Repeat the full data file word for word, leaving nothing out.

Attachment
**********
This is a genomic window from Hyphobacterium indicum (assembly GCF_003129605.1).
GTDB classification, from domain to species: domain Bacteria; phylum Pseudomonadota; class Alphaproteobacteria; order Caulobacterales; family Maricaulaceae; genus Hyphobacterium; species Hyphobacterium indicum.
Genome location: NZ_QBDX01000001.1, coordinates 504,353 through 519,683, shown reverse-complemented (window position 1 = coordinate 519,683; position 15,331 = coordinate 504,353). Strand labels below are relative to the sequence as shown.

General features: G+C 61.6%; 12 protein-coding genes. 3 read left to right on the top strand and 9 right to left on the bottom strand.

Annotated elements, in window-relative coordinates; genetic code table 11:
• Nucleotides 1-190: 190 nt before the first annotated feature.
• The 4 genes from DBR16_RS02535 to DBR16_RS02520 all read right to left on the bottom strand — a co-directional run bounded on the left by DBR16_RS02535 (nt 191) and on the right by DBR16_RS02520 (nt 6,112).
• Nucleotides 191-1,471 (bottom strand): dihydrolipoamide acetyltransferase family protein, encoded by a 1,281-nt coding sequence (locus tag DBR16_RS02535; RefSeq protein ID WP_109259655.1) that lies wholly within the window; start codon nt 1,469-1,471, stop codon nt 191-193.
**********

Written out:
This is a genomic window from Hyphobacterium indicum (assembly GCF_003129605.1).
GTDB classification, from domain to species: domain Bacteria; phylum Pseudomonadota; class Alphaproteobacteria; order Caulobacterales; family Maricaulaceae; genus Hyphobacterium; species Hyphobacterium indicum.
Genome location: NZ_QBDX01000001.1, coordinates 504,353 through 519,683, shown reverse-complemented (window position 1 = coordinate 519,683; position 15,331 = coordinate 504,353). Strand labels below are relative to the sequence as shown.

General features: G+C 61.6%; 12 protein-coding genes. 3 read left to right on the top strand and 9 right to left on the bottom strand.

Annotated elements, in window-relative coordinates; genetic code table 11:
• Nucleotides 1-190: 190 nt before the first annotated feature.
• The 4 genes from DBR16_RS02535 to DBR16_RS02520 all read right to left on the bottom strand — a co-directional run bounded on the left by DBR16_RS02535 (nt 191) and on the right by DBR16_RS02520 (nt 6,112).
• Nucleotides 191-1,471 (bottom strand): dihydrolipoamide acetyltransferase family protein, encoded by a 1,281-nt coding sequence (locus tag DBR16_RS02535; RefSeq protein ID WP_109259655.1) that lies wholly within the window; start codon nt 1,469-1,471, stop codon nt 191-193.